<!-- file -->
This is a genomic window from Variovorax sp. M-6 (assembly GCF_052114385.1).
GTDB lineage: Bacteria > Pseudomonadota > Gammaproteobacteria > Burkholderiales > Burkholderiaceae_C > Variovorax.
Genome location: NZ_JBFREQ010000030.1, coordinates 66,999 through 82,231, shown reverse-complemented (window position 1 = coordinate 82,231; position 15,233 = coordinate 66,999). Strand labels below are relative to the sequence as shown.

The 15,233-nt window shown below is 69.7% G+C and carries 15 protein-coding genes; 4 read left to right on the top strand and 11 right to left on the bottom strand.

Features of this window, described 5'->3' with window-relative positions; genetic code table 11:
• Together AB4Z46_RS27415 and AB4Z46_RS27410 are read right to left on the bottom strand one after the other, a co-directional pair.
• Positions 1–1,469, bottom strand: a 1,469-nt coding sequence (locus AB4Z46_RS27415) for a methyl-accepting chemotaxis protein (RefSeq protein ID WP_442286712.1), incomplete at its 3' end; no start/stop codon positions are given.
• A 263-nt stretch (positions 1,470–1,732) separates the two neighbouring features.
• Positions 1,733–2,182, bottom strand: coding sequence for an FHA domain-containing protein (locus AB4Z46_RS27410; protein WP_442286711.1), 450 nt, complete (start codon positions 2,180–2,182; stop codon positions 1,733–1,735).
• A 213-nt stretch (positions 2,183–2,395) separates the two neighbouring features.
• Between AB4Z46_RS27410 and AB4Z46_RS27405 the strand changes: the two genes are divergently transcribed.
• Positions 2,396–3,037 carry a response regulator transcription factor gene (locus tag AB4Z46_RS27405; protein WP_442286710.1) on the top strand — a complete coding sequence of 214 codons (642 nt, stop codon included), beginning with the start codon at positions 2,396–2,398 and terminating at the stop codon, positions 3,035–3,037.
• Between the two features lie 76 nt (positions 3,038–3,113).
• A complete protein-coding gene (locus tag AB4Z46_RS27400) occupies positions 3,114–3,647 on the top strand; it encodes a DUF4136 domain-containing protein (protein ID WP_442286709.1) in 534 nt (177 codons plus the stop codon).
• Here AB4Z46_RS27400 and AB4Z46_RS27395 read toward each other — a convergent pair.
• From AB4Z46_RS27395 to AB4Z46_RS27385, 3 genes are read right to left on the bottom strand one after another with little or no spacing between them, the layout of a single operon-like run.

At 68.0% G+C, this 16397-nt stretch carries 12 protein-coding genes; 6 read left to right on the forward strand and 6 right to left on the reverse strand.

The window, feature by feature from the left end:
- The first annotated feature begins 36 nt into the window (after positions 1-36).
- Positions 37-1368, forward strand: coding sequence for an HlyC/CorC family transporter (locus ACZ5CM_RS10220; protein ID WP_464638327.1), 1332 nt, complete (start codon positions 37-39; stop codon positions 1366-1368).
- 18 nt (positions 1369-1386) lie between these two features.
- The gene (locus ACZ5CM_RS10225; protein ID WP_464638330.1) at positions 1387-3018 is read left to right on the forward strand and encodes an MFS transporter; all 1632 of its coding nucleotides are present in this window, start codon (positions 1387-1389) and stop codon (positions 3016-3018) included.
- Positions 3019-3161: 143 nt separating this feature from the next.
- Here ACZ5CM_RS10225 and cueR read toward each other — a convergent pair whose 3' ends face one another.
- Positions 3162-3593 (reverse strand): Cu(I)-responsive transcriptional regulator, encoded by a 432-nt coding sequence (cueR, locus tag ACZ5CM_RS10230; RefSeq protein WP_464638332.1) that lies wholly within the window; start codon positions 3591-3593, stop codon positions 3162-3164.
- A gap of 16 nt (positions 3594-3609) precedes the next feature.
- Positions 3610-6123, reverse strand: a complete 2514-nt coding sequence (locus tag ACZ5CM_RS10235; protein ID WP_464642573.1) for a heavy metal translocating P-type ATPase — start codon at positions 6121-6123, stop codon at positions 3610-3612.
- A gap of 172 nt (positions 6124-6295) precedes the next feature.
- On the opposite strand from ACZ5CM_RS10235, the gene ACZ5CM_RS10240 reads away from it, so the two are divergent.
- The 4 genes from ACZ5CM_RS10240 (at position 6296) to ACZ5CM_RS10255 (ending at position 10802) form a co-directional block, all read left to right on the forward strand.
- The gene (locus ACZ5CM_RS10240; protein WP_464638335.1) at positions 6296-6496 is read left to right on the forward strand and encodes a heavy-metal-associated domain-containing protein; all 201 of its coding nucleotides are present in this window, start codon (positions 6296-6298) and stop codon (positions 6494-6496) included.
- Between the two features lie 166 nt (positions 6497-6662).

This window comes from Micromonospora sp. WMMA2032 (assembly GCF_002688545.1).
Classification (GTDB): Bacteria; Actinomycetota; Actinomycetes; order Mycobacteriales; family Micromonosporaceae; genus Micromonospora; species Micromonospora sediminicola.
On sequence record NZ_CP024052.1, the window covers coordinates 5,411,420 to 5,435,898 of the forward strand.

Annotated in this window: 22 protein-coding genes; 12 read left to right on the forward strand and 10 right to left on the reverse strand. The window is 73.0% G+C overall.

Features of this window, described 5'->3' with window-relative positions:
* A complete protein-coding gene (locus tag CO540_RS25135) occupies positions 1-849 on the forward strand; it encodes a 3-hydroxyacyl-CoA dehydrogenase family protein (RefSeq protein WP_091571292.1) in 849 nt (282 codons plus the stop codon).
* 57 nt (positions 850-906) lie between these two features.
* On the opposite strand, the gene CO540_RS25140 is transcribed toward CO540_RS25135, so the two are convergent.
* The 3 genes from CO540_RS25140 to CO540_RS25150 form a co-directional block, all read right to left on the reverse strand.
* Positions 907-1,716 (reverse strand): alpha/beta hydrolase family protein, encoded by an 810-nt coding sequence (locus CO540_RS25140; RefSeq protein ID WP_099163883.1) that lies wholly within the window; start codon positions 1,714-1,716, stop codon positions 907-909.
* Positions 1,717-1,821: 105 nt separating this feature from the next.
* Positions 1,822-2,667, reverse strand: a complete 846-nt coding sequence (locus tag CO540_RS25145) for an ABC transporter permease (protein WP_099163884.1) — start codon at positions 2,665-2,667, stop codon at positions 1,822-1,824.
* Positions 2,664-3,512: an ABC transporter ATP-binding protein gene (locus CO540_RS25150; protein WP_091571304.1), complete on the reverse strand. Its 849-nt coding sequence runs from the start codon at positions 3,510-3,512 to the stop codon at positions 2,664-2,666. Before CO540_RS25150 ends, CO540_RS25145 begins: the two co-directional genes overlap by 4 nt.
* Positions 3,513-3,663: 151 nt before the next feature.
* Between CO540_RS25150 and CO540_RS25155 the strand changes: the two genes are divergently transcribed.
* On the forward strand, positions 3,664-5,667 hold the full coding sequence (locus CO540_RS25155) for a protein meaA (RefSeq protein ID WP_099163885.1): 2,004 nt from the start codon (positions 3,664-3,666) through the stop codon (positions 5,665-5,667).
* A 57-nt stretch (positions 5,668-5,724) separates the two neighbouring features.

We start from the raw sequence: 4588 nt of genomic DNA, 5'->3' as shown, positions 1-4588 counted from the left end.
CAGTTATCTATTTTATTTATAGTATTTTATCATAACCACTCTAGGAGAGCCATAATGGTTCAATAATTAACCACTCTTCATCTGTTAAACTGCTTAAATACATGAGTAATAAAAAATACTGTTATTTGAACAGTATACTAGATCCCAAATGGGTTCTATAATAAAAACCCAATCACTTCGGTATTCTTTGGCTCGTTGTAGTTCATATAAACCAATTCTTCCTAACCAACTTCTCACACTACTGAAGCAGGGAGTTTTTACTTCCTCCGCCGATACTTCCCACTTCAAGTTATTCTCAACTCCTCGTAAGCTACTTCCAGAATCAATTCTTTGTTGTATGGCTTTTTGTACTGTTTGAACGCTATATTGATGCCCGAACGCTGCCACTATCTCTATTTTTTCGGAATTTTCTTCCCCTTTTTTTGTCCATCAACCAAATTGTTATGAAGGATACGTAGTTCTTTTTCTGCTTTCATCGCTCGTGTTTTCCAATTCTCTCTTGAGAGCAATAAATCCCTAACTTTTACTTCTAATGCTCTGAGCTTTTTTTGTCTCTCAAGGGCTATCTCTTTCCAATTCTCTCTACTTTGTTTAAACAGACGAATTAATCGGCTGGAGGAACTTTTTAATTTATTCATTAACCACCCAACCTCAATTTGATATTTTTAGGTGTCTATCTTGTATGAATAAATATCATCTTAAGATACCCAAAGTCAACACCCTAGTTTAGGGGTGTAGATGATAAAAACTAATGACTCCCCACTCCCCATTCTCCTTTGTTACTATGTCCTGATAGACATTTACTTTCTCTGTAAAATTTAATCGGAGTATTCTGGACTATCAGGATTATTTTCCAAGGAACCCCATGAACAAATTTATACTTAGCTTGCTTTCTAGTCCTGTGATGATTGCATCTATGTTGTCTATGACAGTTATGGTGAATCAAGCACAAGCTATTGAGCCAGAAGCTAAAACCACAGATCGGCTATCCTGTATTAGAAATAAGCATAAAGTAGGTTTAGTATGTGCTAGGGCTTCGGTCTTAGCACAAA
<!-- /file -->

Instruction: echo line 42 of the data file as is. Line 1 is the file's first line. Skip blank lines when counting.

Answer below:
* Positions 907-1,716 (reverse strand): alpha/beta hydrolase family protein, encoded by an 810-nt coding sequence (locus CO540_RS25140; RefSeq protein ID WP_099163883.1) that lies wholly within the window; start codon positions 1,714-1,716, stop codon positions 907-909.